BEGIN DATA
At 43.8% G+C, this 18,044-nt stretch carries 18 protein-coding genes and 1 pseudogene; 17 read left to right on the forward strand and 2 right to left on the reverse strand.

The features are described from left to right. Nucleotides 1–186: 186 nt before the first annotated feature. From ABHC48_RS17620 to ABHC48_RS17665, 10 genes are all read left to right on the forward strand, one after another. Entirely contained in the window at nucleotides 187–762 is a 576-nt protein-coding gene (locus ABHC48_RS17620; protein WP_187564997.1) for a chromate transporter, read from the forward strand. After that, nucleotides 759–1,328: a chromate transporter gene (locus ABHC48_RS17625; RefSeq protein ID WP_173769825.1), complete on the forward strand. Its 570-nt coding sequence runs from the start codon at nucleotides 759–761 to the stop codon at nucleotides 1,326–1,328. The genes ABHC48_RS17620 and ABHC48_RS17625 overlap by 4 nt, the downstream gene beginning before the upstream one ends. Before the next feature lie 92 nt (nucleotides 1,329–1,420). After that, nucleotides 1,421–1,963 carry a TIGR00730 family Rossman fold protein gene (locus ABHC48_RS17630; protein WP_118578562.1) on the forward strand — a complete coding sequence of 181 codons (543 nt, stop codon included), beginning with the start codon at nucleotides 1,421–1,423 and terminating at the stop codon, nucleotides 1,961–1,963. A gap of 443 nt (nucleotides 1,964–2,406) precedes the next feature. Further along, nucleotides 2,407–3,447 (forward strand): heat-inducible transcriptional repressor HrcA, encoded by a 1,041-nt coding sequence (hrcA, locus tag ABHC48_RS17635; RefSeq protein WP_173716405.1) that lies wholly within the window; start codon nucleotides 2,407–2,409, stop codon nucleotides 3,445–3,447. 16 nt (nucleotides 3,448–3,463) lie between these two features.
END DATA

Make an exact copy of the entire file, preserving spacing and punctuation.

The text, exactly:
At 43.8% G+C, this 18,044-nt stretch carries 18 protein-coding genes and 1 pseudogene; 17 read left to right on the forward strand and 2 right to left on the reverse strand.

The features are described from left to right. Nucleotides 1–186: 186 nt before the first annotated feature. From ABHC48_RS17620 to ABHC48_RS17665, 10 genes are all read left to right on the forward strand, one after another. Entirely contained in the window at nucleotides 187–762 is a 576-nt protein-coding gene (locus ABHC48_RS17620; protein WP_187564997.1) for a chromate transporter, read from the forward strand. After that, nucleotides 759–1,328: a chromate transporter gene (locus ABHC48_RS17625; RefSeq protein ID WP_173769825.1), complete on the forward strand. Its 570-nt coding sequence runs from the start codon at nucleotides 759–761 to the stop codon at nucleotides 1,326–1,328. The genes ABHC48_RS17620 and ABHC48_RS17625 overlap by 4 nt, the downstream gene beginning before the upstream one ends. Before the next feature lie 92 nt (nucleotides 1,329–1,420). After that, nucleotides 1,421–1,963 carry a TIGR00730 family Rossman fold protein gene (locus ABHC48_RS17630; protein WP_118578562.1) on the forward strand — a complete coding sequence of 181 codons (543 nt, stop codon included), beginning with the start codon at nucleotides 1,421–1,423 and terminating at the stop codon, nucleotides 1,961–1,963. A gap of 443 nt (nucleotides 1,964–2,406) precedes the next feature. Further along, nucleotides 2,407–3,447 (forward strand): heat-inducible transcriptional repressor HrcA, encoded by a 1,041-nt coding sequence (hrcA, locus tag ABHC48_RS17635; RefSeq protein WP_173716405.1) that lies wholly within the window; start codon nucleotides 2,407–2,409, stop codon nucleotides 3,445–3,447. 16 nt (nucleotides 3,448–3,463) lie between these two features.